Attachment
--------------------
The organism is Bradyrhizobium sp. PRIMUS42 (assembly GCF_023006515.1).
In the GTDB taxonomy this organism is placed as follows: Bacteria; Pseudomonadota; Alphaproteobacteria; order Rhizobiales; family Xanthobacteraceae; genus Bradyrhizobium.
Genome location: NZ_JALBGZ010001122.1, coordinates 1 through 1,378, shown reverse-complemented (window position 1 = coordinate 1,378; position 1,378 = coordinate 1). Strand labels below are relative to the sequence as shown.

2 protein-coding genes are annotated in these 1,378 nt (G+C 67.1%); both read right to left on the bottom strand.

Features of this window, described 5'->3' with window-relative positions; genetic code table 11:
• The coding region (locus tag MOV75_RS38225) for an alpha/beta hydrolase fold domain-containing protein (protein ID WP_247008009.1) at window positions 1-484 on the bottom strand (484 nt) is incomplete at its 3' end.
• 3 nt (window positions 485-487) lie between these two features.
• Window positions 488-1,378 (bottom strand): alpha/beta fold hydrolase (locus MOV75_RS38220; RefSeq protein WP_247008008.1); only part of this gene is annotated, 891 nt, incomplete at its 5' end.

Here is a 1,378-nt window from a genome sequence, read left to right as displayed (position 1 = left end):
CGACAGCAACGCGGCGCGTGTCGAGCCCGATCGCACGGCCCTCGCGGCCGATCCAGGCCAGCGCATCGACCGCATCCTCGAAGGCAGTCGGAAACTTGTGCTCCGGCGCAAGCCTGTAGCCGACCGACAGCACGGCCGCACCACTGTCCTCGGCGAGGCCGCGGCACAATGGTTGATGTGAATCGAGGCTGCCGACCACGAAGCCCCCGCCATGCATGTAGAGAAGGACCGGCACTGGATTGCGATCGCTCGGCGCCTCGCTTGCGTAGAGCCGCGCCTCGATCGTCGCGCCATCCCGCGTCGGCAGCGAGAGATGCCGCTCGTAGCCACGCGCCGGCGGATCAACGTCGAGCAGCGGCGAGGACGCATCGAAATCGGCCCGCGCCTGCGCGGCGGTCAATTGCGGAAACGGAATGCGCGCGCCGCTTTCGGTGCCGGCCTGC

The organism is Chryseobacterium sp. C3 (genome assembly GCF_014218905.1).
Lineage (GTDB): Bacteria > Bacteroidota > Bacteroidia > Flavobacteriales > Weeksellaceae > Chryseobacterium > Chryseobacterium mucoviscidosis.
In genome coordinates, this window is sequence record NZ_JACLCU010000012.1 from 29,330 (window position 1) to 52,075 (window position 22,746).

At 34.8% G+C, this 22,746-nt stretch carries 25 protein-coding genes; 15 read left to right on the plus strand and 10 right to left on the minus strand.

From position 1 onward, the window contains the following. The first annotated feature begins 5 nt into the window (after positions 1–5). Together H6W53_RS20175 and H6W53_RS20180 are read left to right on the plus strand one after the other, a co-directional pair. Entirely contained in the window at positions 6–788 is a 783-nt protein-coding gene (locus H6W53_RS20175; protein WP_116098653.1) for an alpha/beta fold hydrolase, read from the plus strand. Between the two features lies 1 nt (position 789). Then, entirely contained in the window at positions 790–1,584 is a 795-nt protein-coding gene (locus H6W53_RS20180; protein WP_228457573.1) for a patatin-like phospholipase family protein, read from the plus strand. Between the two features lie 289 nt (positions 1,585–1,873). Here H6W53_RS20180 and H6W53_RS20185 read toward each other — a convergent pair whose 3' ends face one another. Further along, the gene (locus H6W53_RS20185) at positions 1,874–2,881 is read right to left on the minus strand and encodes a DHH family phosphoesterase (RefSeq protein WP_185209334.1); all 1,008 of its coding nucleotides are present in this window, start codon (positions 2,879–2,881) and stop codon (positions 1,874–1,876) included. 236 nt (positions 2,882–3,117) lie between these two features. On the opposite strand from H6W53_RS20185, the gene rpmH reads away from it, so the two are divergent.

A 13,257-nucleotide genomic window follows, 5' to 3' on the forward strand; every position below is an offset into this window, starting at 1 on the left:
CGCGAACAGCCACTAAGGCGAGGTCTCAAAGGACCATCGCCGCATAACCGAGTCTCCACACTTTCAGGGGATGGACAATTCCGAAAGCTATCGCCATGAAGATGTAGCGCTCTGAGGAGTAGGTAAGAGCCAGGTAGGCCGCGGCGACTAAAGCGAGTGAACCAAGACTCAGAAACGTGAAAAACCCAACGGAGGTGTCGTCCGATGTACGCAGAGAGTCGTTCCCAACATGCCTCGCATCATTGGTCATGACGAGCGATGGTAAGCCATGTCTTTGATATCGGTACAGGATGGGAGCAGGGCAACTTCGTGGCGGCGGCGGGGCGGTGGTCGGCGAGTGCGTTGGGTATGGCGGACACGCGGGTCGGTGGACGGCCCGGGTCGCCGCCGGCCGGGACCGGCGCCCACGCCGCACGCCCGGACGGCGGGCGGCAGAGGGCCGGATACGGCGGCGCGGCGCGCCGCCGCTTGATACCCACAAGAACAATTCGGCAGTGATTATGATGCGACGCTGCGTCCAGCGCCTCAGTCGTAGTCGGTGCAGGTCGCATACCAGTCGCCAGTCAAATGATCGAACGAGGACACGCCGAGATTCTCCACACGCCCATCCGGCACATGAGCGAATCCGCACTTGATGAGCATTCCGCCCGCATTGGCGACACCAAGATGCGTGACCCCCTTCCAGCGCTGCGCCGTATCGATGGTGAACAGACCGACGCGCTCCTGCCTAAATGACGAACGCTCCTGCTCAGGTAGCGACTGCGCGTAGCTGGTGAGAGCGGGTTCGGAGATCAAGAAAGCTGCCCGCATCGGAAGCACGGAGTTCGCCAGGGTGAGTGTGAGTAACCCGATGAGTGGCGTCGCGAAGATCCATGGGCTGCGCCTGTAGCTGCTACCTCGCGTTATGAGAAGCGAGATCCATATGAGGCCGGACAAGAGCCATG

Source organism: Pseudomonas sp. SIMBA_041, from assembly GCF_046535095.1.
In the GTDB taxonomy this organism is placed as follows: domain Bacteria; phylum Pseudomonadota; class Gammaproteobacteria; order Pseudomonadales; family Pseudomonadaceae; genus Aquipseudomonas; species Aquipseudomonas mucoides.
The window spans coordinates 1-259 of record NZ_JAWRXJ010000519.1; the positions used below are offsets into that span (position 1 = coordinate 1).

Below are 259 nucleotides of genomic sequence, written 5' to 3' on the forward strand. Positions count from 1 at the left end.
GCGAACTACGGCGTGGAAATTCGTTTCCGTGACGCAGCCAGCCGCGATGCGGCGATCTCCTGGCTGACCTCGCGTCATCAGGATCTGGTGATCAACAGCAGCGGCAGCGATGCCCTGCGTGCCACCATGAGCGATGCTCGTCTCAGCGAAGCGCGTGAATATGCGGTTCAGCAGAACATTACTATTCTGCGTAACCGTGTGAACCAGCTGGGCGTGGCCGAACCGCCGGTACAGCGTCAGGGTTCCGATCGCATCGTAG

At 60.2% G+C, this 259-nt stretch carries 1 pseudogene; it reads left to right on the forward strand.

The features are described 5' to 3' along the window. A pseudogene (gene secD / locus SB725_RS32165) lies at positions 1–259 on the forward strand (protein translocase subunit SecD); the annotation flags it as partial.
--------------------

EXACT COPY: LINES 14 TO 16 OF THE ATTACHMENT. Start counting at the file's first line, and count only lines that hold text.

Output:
At 34.8% G+C, this 22,746-nt stretch carries 25 protein-coding genes; 15 read left to right on the plus strand and 10 right to left on the minus strand.

From position 1 onward, the window contains the following. The first annotated feature begins 5 nt into the window (after positions 1–5). Together H6W53_RS20175 and H6W53_RS20180 are read left to right on the plus strand one after the other, a co-directional pair. Entirely contained in the window at positions 6–788 is a 783-nt protein-coding gene (locus H6W53_RS20175; protein WP_116098653.1) for an alpha/beta fold hydrolase, read from the plus strand. Between the two features lies 1 nt (position 789). Then, entirely contained in the window at positions 790–1,584 is a 795-nt protein-coding gene (locus H6W53_RS20180; protein WP_228457573.1) for a patatin-like phospholipase family protein, read from the plus strand. Between the two features lie 289 nt (positions 1,585–1,873). Here H6W53_RS20180 and H6W53_RS20185 read toward each other — a convergent pair whose 3' ends face one another. Further along, the gene (locus H6W53_RS20185) at positions 1,874–2,881 is read right to left on the minus strand and encodes a DHH family phosphoesterase (RefSeq protein WP_185209334.1); all 1,008 of its coding nucleotides are present in this window, start codon (positions 2,879–2,881) and stop codon (positions 1,874–1,876) included. 236 nt (positions 2,882–3,117) lie between these two features. On the opposite strand from H6W53_RS20185, the gene rpmH reads away from it, so the two are divergent.

A 13,257-nucleotide genomic window follows, 5' to 3' on the forward strand; every position below is an offset into this window, starting at 1 on the left: